As human beings, we all have one thing in common: we don’t want to fail. We instinctively pursue opportunities believed to set us up to succeed and have trained ourselves over time to avoid risk for fear of failure.
But as health care marketers, we need to embrace failure.
Because without it, we’ll never be successful in the one thing that inspires us every day—which is making an impact.
From discovering new ways to encourage people to attend a screening that could save lifes, to personalizing messages of support to encourage someone throughout their weight-loss journey, it’s critical for health systems to constantly evolve the tools they use to communicate—along with their message—to bring that patient an experience that is both meaningful and authentic.
At Franklin Street, we use a fail-safe technique with our clients called rapid prototyping to unlock answers to these problems.
Through this process, we’re able to fail quickly, in a controlled way, which minimizes risk down the road when failure can’t be afforded. From brand campaigns and service line initiatives to simple efforts like newsletters and social media, we’re able to find the most effective ways to communicate, while constantly learning and improving along the way.
Rapid Prototyping: Basic Training
Used by leading tech companies and product design firms like IDEO, rapid prototyping allows you to solve a problem faster—smarter. And in this ever-changing landscape that is health care, marketers can no longer afford to play it safe. Your audience is everywhere. And they expect you to be, too.
So, how do you get started? Let’s pretend you’ve got a new online check-in tool for your emergency department, and your team is tasked with developing a plan to market it. Following the rapid prototyping methodology below, watch your next marketing initiative result in better, more measurable ROI and keep your patients at the heart of every decision you make.
Before you begin, invite everyone to contribute an idea. Start by providing a few prompts to help your team focus and arrive at solutions that directly tackle the problem you’re trying to solve. For example, begin with questions like: What is the problem we’re trying to solve? Who are we solving it for? Why will the patient value this solution? What needs of the patient is this solution satisfying? Asking and answering the right questions early allows you to quickly generate ideas that are more likely to solve your problem directly.
We all had a golden age growing up where our ideas made us feel invincible. When no idea was too wild or crazy and every possibility was within reach. For me, it was in 3rd grade English class. We had a new teacher at our elementary school who believed strongly in what I would now consider ‘rapid prototyping.’
At the beginning of the semester, she asked us “What would bring you most value in this class that you could use beyond the third grade?” As we posted all of our answers on the board, we decided as a class, we would each contribute our own unique short story and have it published. To this day, that book sits on a shelf in my office, and I’m reminded of what brilliant ideas came from 22 third-graders and the impact Mrs. Allen made by allowing us to explore a new and innovative way to learn.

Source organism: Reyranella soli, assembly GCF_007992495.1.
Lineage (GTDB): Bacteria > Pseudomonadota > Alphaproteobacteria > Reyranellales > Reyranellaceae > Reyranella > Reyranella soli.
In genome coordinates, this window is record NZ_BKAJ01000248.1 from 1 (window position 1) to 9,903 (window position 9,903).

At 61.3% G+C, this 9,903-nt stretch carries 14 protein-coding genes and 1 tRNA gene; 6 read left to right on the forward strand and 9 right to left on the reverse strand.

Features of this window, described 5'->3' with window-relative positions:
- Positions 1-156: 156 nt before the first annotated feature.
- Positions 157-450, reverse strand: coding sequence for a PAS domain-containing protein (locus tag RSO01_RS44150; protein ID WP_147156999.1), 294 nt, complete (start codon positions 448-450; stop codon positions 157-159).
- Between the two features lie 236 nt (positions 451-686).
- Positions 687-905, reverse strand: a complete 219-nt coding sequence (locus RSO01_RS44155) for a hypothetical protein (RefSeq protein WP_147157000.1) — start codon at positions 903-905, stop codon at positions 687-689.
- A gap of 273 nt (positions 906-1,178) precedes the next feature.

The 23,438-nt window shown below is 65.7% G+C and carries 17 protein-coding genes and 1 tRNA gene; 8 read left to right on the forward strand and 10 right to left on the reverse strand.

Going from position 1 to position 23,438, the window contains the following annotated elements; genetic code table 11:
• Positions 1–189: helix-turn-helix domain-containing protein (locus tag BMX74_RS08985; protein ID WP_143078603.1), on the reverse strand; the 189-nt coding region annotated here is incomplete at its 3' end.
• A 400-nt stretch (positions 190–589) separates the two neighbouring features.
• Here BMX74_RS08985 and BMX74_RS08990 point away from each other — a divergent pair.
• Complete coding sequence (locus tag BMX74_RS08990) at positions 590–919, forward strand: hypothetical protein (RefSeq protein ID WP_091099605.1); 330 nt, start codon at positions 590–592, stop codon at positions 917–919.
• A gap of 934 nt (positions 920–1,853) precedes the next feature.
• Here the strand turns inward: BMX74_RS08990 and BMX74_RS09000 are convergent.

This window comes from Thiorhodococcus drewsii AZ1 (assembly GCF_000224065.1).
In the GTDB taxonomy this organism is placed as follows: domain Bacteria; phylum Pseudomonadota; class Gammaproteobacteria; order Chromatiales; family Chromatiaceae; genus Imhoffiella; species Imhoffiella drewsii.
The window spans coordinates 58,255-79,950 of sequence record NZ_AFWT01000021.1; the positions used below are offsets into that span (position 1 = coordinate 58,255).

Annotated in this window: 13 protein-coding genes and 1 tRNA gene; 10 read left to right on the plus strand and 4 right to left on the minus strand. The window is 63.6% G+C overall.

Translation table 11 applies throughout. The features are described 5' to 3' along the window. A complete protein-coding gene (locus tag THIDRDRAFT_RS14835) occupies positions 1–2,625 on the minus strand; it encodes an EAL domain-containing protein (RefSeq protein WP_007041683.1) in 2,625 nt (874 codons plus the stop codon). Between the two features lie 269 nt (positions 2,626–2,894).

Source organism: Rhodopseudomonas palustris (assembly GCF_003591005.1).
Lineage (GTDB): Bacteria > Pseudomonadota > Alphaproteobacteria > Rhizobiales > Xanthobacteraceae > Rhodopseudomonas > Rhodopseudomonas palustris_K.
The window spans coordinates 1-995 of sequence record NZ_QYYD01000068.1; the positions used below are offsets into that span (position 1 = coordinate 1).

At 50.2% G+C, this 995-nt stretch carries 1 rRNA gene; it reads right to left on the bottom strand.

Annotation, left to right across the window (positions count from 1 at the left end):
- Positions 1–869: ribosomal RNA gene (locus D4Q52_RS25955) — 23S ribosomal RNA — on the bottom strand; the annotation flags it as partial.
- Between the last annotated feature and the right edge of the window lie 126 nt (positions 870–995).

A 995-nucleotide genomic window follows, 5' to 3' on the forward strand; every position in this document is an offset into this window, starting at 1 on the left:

I tell you this story because this is the mindset we all need to re-learn, especially if we want to get the most value out of rapid prototyping. Put simply—dare to fail.
Creativity is about finding new connections. And the more ideas you generate to solve a problem, the smarter you become. We usually start with a blank whiteboard or wall and an embarrassing number of multi-colored Post-It notes. You never know what idea(s) will stick, so allow your team the opportunity to share, explore, push and poke holes in every idea. What does work will always show up, so it’s about finding the ideas that don’t work and going from there. That’s why volume is so critical to rapid prototyping instead of focusing on every little detail before you start.
Remind yourself as you’re developing ways to solve a problem, like marketing that new online check-in tool—every idea is just a philosophy until you test it. While this is notably the most nerve-wracking part of the process, resist the urge to wait weeks for a big reveal. Instead, bring stakeholders in early to test its value proposition and improve relationships with those individuals you know are especially critical. By sharing, maybe even before you feel ready and while the concept is still malleable, you’ll create buy in earlier and more consistently along the way. That way, by the time the project is ready to launch, everyone will be singing in unison with the mission and vision—and in full support of the work.
Rapid prototyping allows an idea to become tangible and increase everyone’s ability to understand it, evaluate it and make it better. Whatever data set you’re looking at, capitalize on every point where you can try something new and innovate. Even if it’s just adjusting demographics, like tweaking ZIP codes and age ranges on a campaign, testing a range of variables allows the results to speak for themselves—making you smarter—faster about what resonates with your audience.
A/B testing digital campaigns by testing call-to-actions, photography and messaging that resonates are perfect examples of how this works and results in better ROI.
Rapid prototyping can be messy and might feel difficult at first. If your team wants to try rapid prototyping on an upcoming project but is hesitant, we recommend finding a self-contained project within your department. That could look like a monthly newsletter, social media posts, planning an event or raising awareness for a seminar—anything that your team can test in a fail-safe way without requiring external stakeholders to weigh in.
Does your team have an upcoming project you’re interested in testing this process on? Leave a comment below—we’d love to hear about it!